So how does German teaching material call things like my, your, his?
Well… you can find plenty of tables for the endings of German possessive articles.
However, on another site or in another textbook, you might find a table for the German possessive adjectives. And it’s the same table because it talks about the same thing.
And if you’re then confused and you start digging, you might come across a authoritative looking source that tells you that their REAL name is possessive pronominal adjectives because they’re “adjectives that have pronominal features”.
Oh, and if you happened to look in German instead, you’ll find a grammar source that says they’re ACTUALLY called adjektivische Possessivpronomen because they’re “pronouns that have adjective-like features”.

Yeah, right!
The thing is… traditional grammar, for some reason bends over backwards just to not call words like my or your articles, even though that would intuitively make sense. Instead, it comes up with jargon garbage like adjektivische Possessivpronomina, but it’s inconsistent across languages, and so we have multiple terms for the same thing and it’s just really confusing to navigate.

Ideally, the teaching sphere AND the school system would all agree to maybe use the modern linguistic approach and everyone would agree to use one system and one terminology and that’s then used “cross language”.
But that’s not likely to happen any time soon.
So until that day, I feel like it is the responsibility of textbooks and teachers to at least tell the learners about this instead of pretending that their version of the terms is “tHe RhIgHt OnE.”
The terms are a mess. Let’s not pretend like it’s refined, centuries old sacred scholar knowledge.
If a term does it’s job well, then great. If not, let’s bring in a new one. Noun-Bros for the win :)
Seriously though… that was my little rant about terminology and what you should really take away from this is that it is OKAY if you’re confused  by terms and don’t really know what’s what. Because it might just not be your fault at all.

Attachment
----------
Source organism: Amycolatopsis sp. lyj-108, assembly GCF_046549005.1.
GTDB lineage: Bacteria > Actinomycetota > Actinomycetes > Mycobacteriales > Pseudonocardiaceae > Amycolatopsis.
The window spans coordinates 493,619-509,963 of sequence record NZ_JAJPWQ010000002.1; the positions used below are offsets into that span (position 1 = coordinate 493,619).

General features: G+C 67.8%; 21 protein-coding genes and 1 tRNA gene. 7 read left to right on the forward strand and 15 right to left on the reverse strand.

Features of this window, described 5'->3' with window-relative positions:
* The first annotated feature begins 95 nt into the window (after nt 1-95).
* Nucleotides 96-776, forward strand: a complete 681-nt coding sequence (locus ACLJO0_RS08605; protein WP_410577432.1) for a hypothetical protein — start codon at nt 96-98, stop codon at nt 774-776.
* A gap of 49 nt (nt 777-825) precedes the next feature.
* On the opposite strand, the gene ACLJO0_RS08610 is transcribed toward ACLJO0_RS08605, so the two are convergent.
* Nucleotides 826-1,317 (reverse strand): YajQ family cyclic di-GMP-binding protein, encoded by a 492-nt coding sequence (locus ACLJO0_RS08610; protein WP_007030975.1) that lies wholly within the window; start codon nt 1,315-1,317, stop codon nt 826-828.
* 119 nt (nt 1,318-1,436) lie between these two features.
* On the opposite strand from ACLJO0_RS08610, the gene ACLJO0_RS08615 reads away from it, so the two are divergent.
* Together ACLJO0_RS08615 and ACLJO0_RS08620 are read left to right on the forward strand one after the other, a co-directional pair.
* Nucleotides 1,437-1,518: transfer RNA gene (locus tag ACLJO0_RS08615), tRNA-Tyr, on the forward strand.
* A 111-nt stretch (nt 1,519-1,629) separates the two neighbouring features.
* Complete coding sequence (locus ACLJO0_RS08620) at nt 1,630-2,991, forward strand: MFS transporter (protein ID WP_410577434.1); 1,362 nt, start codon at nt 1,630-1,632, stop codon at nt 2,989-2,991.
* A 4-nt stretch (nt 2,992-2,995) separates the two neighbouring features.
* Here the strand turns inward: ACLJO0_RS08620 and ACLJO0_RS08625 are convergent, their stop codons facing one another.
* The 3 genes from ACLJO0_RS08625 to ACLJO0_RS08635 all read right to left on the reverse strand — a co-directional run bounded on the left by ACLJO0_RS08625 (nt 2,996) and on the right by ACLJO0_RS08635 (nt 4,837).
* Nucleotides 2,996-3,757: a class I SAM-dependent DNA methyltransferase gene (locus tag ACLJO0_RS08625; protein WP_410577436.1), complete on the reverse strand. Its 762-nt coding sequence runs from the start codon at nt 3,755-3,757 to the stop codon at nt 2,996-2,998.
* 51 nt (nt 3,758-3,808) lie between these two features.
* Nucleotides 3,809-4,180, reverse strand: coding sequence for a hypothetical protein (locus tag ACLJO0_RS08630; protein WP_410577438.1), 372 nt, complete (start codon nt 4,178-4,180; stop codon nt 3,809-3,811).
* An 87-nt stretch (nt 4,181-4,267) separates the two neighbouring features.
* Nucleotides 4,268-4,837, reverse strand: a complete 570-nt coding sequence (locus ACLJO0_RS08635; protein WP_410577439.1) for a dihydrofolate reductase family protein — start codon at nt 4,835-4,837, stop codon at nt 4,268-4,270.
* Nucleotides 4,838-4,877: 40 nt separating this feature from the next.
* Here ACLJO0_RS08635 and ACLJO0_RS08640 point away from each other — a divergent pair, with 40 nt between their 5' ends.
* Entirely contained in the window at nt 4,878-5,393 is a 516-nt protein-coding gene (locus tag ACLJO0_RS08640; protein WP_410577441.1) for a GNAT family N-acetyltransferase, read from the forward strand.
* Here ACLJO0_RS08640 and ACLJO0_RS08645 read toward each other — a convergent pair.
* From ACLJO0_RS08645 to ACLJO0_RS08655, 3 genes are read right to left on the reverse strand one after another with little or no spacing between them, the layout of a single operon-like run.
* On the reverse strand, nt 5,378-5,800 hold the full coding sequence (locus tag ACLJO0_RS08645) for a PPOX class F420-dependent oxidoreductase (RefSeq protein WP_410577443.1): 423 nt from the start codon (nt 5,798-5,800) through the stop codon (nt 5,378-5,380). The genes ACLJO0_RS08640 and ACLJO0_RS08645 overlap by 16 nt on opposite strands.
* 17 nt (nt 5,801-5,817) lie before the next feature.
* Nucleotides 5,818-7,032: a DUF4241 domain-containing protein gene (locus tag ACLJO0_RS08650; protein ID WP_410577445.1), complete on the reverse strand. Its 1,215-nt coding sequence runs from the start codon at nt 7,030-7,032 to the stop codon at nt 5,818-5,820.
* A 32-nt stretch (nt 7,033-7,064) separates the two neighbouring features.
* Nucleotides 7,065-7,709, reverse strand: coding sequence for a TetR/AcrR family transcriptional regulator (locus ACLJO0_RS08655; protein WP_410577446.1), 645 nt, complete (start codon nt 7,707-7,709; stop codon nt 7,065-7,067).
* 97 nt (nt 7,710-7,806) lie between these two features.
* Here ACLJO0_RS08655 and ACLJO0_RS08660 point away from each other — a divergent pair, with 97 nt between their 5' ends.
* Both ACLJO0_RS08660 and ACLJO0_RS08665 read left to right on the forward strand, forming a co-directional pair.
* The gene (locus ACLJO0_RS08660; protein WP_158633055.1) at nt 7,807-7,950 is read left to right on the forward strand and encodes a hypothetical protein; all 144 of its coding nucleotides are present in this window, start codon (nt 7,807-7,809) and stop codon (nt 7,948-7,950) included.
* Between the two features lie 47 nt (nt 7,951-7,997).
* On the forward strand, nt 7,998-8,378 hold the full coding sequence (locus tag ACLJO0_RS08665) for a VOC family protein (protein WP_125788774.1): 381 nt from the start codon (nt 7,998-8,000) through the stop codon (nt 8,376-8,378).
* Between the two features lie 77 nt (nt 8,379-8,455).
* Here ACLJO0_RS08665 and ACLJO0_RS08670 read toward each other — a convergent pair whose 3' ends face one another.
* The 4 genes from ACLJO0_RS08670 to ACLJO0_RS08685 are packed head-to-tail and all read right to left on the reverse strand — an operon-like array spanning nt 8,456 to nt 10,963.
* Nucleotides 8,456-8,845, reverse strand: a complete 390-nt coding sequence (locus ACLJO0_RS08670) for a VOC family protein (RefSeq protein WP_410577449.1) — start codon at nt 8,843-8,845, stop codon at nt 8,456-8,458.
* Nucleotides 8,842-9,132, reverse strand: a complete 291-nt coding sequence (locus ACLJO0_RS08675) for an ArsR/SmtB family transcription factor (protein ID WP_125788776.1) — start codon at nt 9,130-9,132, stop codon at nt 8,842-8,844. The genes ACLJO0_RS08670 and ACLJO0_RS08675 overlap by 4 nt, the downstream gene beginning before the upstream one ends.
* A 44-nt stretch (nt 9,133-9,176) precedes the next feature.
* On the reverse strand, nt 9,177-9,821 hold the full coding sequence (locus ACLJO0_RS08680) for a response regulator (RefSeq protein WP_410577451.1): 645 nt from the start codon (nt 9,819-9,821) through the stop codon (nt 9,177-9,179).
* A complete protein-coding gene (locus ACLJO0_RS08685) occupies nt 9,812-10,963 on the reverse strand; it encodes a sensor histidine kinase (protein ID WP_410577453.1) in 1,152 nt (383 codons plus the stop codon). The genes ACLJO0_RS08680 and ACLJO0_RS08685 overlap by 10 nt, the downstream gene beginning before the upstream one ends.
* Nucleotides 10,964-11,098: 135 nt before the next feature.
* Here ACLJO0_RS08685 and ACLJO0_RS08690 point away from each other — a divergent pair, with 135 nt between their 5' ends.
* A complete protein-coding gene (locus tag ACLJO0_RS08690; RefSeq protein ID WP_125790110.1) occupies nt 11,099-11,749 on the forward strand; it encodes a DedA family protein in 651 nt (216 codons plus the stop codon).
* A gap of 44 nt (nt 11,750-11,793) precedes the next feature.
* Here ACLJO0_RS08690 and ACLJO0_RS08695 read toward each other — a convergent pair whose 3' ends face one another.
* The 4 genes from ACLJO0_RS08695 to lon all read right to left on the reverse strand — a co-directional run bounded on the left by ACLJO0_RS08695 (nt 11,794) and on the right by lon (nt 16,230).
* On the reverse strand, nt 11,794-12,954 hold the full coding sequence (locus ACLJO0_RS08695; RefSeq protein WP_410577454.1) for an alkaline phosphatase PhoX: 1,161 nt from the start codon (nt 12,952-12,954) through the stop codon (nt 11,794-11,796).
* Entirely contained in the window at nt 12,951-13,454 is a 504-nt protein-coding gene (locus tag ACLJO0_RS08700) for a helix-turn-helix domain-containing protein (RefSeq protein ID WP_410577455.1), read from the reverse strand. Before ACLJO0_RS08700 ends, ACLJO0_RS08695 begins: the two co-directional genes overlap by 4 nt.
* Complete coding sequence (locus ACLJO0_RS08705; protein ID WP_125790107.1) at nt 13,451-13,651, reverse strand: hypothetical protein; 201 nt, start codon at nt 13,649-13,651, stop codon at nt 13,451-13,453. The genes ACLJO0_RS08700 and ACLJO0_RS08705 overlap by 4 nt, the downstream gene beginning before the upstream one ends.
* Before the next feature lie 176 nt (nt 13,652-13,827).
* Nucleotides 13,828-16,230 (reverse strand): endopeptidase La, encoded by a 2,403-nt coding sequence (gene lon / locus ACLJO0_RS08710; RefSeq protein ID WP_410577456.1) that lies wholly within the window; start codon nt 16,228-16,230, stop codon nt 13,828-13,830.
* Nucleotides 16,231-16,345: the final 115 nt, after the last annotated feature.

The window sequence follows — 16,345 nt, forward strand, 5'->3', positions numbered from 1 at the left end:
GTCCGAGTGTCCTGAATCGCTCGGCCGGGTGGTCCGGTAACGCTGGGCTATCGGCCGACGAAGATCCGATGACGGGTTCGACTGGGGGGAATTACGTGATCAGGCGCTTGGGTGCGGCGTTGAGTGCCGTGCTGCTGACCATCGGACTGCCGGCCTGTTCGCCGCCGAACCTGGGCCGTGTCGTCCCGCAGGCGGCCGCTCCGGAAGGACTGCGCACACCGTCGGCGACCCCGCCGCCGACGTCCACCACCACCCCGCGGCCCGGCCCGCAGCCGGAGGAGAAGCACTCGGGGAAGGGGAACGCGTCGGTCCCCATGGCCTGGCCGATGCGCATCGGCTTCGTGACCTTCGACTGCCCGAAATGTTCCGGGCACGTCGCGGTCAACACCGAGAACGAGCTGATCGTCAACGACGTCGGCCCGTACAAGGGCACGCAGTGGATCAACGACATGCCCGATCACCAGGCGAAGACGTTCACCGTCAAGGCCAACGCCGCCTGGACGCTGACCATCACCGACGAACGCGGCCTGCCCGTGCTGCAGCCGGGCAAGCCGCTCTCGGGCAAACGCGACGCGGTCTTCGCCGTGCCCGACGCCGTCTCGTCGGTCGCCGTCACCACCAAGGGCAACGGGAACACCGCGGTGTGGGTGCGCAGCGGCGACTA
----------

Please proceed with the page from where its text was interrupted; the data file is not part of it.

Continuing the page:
All right. Enough ranting :).

Now, before we wrap up, let’s ask ourselves the question, if we really need articles.

Do we need articles and determiners

And the answer to that is a quick and decisive no. Most Slavic languages get by just fine without the and a and just leave that to context.
And as for the other determiners like my, this, no and so on… you can have all this done by endings or prepositions.

  1. my green shirt (determiner)
  2. green shirt of I (using a preposition)
  3. green shirtme (using an ending)

An example for a language that uses version two is Japanese, and an example for version three is Finnish.
So no… we don’t need articles.
So what do you think, German… why not do away with that? You’d be much leaner for it.
“Yeah… but I think imma keep ’em. I like being a challenge, you know.”
Oh well, I thought I’d ask.

Anyway, so that’s it folks. Now you know what articles are, what they do and most importantly, why you shouldn’t feel bad if you don’t know grammar terms, because it’s really quite the mess, especially cross languages.
As always, if you have any questions or thoughts about this, please leave them in the comments. And if you’re in linguistics and you felt a little triggered by my rant, I’m happy to get some pushback :).
Oh and also, let me know how the terms that YOU learned in school and if you have articles in your language.
I hope you had a fun time today and learned a bit.
Have a great week and see you next time.